Medical logistics team keep Hanscom clinic, Air Force MTFs latex-free

  • Published
  • By Capt. Adam Livermore
  • 66th Air Base Group Public Affairs

HANSCOM AIR FORCE BASE, Mass. – Two Airmen from the 66th Medical Squadron here recently brought major changes to Air Force medicine.

Following a routine squadron safety patient meeting, Master Sgt. Matthew Ulrichs, Medical Logistics noncommissioned officer in charge, and Tech Sgt. Justin Everett, Medical Materiel NCO in charge, changed the way Air Force medics conduct treatment in the field and in the clinic.

“We go around the room and discuss any issues with facilities, equipment, manpower and systems and label them green, yellow or red, [based on severity],” said Ulrichs.

During one such meeting, these two laboratory technicians identified a bandage wrap product that contained latex. 

According to Ulrichs, latex is an inexpensive, easily moldable, durable material found in a wide variety of medical products such as bandages, blood pressure cuffs, syringes, IV tubes and catheters. 

However, latex is a common allergy among patients and health care workers. Individuals can become sensitive to the proteins in natural rubber latex, and repeated exposure can result in severe sensitivities. For this reason, the Air Force Medical Service established the goal of ensuring latex-free facilities over a decade ago.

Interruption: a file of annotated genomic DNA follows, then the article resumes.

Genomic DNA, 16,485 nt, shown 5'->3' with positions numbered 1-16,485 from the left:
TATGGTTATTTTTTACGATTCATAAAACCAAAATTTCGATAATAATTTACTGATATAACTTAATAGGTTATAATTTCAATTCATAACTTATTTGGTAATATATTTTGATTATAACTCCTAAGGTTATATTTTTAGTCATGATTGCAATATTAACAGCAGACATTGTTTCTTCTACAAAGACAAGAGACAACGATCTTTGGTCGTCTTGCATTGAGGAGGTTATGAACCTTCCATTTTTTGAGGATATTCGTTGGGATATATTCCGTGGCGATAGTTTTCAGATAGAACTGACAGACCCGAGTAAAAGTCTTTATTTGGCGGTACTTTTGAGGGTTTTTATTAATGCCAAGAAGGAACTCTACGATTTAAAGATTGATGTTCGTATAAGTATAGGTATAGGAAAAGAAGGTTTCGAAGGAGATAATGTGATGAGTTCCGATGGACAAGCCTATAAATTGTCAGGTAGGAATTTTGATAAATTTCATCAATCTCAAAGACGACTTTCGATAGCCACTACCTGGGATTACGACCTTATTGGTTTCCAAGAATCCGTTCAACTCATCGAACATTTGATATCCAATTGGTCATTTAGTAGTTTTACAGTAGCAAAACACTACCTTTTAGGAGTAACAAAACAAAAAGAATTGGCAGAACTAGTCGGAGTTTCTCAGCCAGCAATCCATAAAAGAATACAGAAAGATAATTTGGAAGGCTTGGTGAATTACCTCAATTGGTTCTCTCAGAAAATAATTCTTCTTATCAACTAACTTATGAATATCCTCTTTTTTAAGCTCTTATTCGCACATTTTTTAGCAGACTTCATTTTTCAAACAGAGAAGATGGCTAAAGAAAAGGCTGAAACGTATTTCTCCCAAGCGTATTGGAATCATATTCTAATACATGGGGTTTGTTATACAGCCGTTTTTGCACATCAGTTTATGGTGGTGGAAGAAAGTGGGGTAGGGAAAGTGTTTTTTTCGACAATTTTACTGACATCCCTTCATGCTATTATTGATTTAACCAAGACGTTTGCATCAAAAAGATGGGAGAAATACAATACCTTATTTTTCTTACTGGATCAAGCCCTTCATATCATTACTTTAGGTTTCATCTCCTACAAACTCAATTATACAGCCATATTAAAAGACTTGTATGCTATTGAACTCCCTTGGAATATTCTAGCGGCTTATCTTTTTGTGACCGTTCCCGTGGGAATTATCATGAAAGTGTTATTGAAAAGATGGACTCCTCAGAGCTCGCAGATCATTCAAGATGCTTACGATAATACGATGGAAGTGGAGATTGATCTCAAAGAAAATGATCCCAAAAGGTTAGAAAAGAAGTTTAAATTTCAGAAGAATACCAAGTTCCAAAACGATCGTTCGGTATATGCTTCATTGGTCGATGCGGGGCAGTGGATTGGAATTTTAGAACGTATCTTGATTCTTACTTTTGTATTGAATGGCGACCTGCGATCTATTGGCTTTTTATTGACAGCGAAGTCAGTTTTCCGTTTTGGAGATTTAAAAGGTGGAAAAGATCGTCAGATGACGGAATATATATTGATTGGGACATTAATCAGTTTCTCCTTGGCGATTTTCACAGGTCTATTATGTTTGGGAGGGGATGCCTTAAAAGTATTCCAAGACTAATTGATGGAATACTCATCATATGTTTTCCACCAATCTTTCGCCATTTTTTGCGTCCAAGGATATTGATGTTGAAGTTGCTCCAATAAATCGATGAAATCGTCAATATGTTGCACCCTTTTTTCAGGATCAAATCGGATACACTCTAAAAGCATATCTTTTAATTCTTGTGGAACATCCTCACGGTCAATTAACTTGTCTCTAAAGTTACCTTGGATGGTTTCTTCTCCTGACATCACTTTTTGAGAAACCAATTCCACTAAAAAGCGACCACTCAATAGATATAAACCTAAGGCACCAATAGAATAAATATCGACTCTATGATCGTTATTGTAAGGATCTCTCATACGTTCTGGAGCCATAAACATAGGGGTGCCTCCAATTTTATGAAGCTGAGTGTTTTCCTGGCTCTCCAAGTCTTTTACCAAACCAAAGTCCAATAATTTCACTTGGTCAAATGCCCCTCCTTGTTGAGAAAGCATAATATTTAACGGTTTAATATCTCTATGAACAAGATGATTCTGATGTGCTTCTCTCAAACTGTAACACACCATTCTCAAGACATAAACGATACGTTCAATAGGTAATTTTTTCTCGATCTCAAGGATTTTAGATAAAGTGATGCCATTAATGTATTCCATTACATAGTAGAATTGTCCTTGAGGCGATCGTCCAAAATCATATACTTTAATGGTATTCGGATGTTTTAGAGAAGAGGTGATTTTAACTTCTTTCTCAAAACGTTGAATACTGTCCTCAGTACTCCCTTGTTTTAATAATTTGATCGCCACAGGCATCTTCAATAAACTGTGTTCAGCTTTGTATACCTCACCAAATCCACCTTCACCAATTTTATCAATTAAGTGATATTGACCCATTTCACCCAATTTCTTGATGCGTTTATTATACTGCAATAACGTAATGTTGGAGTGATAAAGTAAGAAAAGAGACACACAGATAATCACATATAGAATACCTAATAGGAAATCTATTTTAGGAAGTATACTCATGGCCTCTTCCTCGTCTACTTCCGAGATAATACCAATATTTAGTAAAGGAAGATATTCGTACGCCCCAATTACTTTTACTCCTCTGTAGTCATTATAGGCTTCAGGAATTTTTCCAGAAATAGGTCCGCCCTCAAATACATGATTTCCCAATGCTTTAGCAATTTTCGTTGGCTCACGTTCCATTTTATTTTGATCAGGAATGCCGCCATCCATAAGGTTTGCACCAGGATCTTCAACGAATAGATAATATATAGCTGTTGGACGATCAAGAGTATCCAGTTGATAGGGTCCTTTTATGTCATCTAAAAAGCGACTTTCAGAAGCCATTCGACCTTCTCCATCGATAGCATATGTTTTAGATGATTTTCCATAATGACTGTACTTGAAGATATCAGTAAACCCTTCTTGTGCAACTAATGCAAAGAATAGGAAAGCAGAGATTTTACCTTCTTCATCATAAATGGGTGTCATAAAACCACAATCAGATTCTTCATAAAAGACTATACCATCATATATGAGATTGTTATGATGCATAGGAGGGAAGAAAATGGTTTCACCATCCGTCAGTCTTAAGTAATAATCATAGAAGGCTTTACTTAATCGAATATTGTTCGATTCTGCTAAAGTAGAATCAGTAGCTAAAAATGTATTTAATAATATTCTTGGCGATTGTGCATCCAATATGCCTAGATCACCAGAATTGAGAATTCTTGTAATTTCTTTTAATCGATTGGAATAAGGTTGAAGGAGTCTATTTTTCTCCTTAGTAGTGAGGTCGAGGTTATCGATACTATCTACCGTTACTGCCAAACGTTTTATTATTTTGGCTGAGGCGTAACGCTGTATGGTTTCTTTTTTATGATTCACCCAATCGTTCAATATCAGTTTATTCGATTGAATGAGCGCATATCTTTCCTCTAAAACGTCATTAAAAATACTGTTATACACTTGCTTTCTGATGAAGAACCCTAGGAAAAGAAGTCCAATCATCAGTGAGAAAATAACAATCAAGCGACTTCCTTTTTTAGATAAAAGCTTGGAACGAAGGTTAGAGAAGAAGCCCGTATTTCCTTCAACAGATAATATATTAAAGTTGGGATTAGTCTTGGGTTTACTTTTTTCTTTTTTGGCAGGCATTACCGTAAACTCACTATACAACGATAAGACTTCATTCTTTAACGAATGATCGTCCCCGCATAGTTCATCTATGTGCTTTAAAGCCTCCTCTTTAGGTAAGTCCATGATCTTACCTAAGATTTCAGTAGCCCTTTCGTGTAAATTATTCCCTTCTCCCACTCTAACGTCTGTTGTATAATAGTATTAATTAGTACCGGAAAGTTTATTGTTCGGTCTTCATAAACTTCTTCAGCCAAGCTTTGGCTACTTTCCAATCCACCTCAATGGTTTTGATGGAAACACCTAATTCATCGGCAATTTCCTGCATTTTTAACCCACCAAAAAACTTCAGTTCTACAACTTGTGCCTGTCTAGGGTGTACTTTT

“Latex allergies can be very serious. Adverse reactions can range from mild skin irritation to significant respiratory effects,” said Col. Stephen Boglarski, 66 MDS commander. “Maintaining a latex-free facility protects both our patients and our medical staff.”

The medical logistics team here immediately removed the product from the facility, and flagged the item in the ordering system, so it could no longer be procured.

In the process of removing the item, Ulrichs and Everett quickly noticed the product was in use at more treatment facilities than just Hanscom.

The latex bandage wrap was listed as an essential item in over 250 equipment assemblages across the Air Force, and was on multiple deployable lists, including for Ground Surgical Teams. 

The Hanscom Airmen immediately elevated the issue to several different major commands to gather and remove those assemblages. The team researched and found the same size bandage in a non-latex variant and added to the system.

Within a week of their discovery, officials sent out a notification to all Air Force military treatment facilities to remove and replace the item Air Force-wide. 

“It feels good to know we made a difference,” said Ulrichs. “This is why we do what we do in Air Force medical logistics.”